Rand has proven more politically flexible than his father. In Boston, Rand railed against the “imperial presidency” of George W. Bush and denounced the Iraq war; in Kentucky he picked his fights more selectively. He mostly sidestepped foreign policy, instead emphasizing economics, bashing the stimulus plan, bank bailouts and pork-barrel spending. Rand said he is skeptical about the U.S.’s presence in Afghanistan but didn’t oppose it. After seeming to dismiss the threat of a nuclear-armed Iran and then taking heat for that, he quickly clarified that he supports sanctions against Iran and even the threat of military action. Unlike most libertarians, Rand opposes abortion, gay marriage and decriminalizing drugs. But as the uproar over his comments about the Civil Rights Act demonstrates, his underlying political philosophy has elements that don’t translate into mainstream appeal. Eliminate environmental regulations? End all gun control? Abolish the minimum wage? All are standard libertarian beliefs. “It is true that there are certain things that libertarians believe that will seem just shocking and scandalous to most people unless we’re given 10 minutes to explain ourselves,” explains Tom Woods, a scholar at the libertarian Ludwig von Mises Institute. But that’s about nine minutes more than anyone in modern politics gets.

Rand’s quick retreat from the topic of government-mandated integration shows that he understands that politics sometimes trumps principle. But he, like his father, also knows well that a genuine libertarian impulse is astir in America. It may not be as dogmatic as the strain studied at the von Mises Institute; we’re not ready to legalize heroin just yet. But polls show an uptick in both social permissiveness and skepticism of government intervention.

The Pauls also understand that libertarianism is merging with populism to explosive effect. Past populist movements summoned government action against the excesses of big business. Today, many Tea Partyers view government and business as working in collusion to rob the average guy — as demonstrated by the huge bank bailout that restored Wall Street bonuses but brought little relief to Main Street. With that comes a sense of outsiderness — an intense distrust of all authority, from Congress to the media to financial institutions, even the medical establishment. This too favors the Pauls, two men with open disdain for the inner sanctums of power and money. “Ideas are the only things that count, and politicians are, for the most part, pretty much irrelevant,” Ron Paul told the London Independent in December.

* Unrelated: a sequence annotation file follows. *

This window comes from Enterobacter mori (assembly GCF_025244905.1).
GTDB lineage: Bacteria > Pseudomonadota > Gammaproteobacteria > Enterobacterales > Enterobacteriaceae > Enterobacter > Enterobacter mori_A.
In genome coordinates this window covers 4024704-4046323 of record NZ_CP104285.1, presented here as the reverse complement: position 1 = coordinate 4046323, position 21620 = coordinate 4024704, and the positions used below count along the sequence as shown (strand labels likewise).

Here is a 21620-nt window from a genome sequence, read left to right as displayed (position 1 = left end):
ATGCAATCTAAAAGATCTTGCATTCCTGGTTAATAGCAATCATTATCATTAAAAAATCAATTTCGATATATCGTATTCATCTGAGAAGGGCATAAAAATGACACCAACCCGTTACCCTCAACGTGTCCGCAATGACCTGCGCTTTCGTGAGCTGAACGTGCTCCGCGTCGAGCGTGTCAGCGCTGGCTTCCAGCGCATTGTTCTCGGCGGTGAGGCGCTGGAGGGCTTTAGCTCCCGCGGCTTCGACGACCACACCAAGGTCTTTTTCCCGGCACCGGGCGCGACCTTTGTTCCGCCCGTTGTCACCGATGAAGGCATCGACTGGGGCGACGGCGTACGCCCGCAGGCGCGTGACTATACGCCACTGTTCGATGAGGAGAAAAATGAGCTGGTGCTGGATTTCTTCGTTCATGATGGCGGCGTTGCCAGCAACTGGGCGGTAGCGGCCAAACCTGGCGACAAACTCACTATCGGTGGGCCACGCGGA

All that, and the rise of the son, makes a repeat White House run by the father more likely, no matter his age. Ron Paul has already scored a big win in the first straw poll of the 2012 season, beating the likes of Romney, Mike Huckabee and Sarah Palin at a gathering of conservatives in February. “It’s way too early” to decide, Paul says. “I have no plans, but I have not ruled it out.” And why would he? He has already waited a long time — and it appears the country is moving his way.

With reporting by Alex Altman and Jay Newton-Small / Kentucky